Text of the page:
• Tiredness and fatigue
  • Sunken eyes
  • Decrease in urination
  • Dark-colored urine
  • Muscle cramping
  • Dizziness and lightheadedness 

As dehydration becomes more severe, older adults may exhibit these symptoms:

  • Rapid heart rate
  • Trouble with moving or walking
  • Confusion or disorientation
  • Fainting
  • Diarrhea or vomiting

Complications of Dehydration

If left untreated, dehydration can cause severe complications, especially for older adults. According to the Mayo Clinic, here are some of the most common complications linked to dehydration:

  • Heat injury. Our bodies lose a lot of fluid when perspiring heavily or exercising vigorously. If we don’t refuel our bodies with fluids, it can lead to a heat injury, including heat cramps or heat exhaustion.
  • Urinary and kidney problems. Untreated dehydration or repeated bouts of dehydration can cause urinary tract infections, kidney stones and, in severe cases, even kidney failure.
  • Seizures. Dehydration can cause a loss of electrolytes, which are responsible for sending messages from cell to cell. When electrolytes are out of balance, it can lead to muscle spasms or loss of consciousness.
  • Low blood volume shock. This occurs when low blood volume causes a drop in blood pressure and low levels of oxygen in the body. This complication can be life-threatening and should be treated immediately.

Preventing Dehydration in Seniors

Staying hydrated ensures proper body function and decreases the risk of complications linked to dehydration. If you’re wondering how to stay hydrated, the best way is to drink water and limit caffeine and alcohol. 

How to Drink More Water

Drinking water with every meal is a great place to start. In addition, many older adults may find it helpful to set a timer throughout the day reminding them to drink water or consume other fluids. However, drinking water isn’t the only way to stay hydrated. 

How to Stay Hydrated Without Drinking Plain Water

Eat more fruits and vegetables

Most fruits and vegetables have high water content, which means in addition to receiving nutrients, your body also gets refueled with fluids. Fruits like watermelon, strawberries, cantaloupe, peaches, and oranges are mostly made up of water; they also have added fiber and nutrients that help boost immune function and promote feelings of fullness. Vegetables like cucumbers, lettuce, cabbage, and zucchini are also high in water and low in calories. You can find a full list of hydrating foods provided by Healthline magazine here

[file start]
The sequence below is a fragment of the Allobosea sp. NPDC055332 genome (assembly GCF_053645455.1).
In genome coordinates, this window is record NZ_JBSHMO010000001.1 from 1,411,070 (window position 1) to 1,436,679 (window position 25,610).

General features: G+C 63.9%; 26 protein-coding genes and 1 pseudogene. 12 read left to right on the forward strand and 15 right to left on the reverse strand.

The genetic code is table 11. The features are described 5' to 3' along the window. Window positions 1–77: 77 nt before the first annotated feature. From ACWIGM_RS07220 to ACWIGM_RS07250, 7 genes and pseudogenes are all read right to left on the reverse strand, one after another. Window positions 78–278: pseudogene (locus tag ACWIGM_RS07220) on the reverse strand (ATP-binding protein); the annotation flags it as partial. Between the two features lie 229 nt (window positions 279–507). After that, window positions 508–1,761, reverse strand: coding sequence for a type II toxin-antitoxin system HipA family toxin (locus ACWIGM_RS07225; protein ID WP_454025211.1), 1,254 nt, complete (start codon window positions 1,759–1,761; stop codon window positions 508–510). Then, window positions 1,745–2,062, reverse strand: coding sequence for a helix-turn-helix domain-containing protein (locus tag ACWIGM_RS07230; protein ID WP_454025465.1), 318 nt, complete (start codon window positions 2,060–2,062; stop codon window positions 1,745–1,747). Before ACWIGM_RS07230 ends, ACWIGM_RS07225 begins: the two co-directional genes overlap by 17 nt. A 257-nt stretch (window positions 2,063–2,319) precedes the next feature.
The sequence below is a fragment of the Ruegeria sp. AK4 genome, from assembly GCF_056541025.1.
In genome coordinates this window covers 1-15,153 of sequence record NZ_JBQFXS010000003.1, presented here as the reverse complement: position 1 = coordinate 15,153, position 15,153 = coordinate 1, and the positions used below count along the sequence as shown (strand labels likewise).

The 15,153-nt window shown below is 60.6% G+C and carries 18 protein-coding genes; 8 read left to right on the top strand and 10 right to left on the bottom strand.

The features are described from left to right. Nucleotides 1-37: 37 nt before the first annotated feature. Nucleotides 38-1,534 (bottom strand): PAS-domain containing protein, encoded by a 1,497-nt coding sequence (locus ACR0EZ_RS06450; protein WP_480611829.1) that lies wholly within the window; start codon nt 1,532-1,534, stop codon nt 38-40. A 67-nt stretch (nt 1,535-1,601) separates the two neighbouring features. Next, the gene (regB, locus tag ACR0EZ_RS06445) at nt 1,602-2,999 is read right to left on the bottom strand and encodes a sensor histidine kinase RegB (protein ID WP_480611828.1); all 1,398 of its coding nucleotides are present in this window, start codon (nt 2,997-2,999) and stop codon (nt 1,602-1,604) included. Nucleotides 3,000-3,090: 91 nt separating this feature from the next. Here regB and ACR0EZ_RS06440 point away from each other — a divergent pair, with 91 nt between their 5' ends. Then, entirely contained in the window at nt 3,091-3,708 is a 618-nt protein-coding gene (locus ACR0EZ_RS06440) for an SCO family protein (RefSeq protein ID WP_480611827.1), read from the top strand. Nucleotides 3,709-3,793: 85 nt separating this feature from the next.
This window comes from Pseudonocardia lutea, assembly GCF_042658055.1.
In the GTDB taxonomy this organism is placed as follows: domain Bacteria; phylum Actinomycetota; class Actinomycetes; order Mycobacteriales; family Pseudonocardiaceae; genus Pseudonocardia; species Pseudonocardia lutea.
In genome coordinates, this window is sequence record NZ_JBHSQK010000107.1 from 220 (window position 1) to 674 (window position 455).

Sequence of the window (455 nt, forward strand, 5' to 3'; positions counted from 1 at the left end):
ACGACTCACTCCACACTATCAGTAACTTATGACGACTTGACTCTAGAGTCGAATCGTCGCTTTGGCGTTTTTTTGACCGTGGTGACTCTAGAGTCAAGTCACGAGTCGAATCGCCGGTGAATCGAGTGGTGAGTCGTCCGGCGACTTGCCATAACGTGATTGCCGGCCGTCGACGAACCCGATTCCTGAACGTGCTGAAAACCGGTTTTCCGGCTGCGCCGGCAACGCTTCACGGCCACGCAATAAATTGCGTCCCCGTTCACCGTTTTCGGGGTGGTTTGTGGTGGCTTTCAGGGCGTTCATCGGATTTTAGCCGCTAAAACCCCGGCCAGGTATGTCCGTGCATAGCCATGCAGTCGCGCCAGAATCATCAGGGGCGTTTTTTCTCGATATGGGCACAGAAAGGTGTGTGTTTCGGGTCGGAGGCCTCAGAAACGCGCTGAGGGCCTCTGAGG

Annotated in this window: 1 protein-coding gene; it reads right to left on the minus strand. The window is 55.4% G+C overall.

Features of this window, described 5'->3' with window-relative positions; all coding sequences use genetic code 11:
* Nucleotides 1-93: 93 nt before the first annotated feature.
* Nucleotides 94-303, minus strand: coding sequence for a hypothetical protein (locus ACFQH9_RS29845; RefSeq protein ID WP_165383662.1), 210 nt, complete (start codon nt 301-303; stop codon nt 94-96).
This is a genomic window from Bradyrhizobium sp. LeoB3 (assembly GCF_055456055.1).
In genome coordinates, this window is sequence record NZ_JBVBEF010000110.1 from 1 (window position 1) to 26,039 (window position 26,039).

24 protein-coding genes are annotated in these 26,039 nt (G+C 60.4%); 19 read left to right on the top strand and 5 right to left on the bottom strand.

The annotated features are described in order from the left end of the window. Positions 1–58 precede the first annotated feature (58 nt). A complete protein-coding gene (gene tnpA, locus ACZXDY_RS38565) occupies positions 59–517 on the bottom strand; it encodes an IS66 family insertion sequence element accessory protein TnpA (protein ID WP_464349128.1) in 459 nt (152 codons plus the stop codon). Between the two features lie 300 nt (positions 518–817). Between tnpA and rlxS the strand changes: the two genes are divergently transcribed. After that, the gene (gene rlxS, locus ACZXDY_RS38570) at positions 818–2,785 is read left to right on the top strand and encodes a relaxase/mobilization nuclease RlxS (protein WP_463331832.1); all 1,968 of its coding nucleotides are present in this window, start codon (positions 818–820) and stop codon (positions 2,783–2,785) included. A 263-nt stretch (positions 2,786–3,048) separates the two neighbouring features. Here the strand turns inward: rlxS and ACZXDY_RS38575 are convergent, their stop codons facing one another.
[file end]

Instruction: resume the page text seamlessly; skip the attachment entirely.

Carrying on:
Instead of only drinking a glass of water, soup can help you consume more hydrating fluids. And adding in additional hydrating vegetables can make soups filling and nutrient-dense.

 Smoothies and Beverages

For some people, staying hydrated is easier when it comes in different forms. Smoothies made of yogurt, berries, and other liquids like milk or water, are high in vitamins and nutrients. Adding raspberries, lemons, and cucumbers to your water can add a subtle flavor, which makes it a tastier option than just plain water. Drink coconut water. According to, coconut water is naturally sweet and hydrating plus it includes several important nutrients.

Prioritizing Wellness at Maplewood Senior Living

Our Maplewood Senior Living communities work to prioritize the health of each resident in a variety of ways. Our culinary team knows how important hydration is for proper body function. That’s why fruits and vegetables with high water content and enhanced waters are made available at each meal. For another easy and delicious way to stay hydrated, residents can often find soups and smoothies on the menu. To learn more about these offerings or to schedule a tour, please contact us

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Westport, CT 06880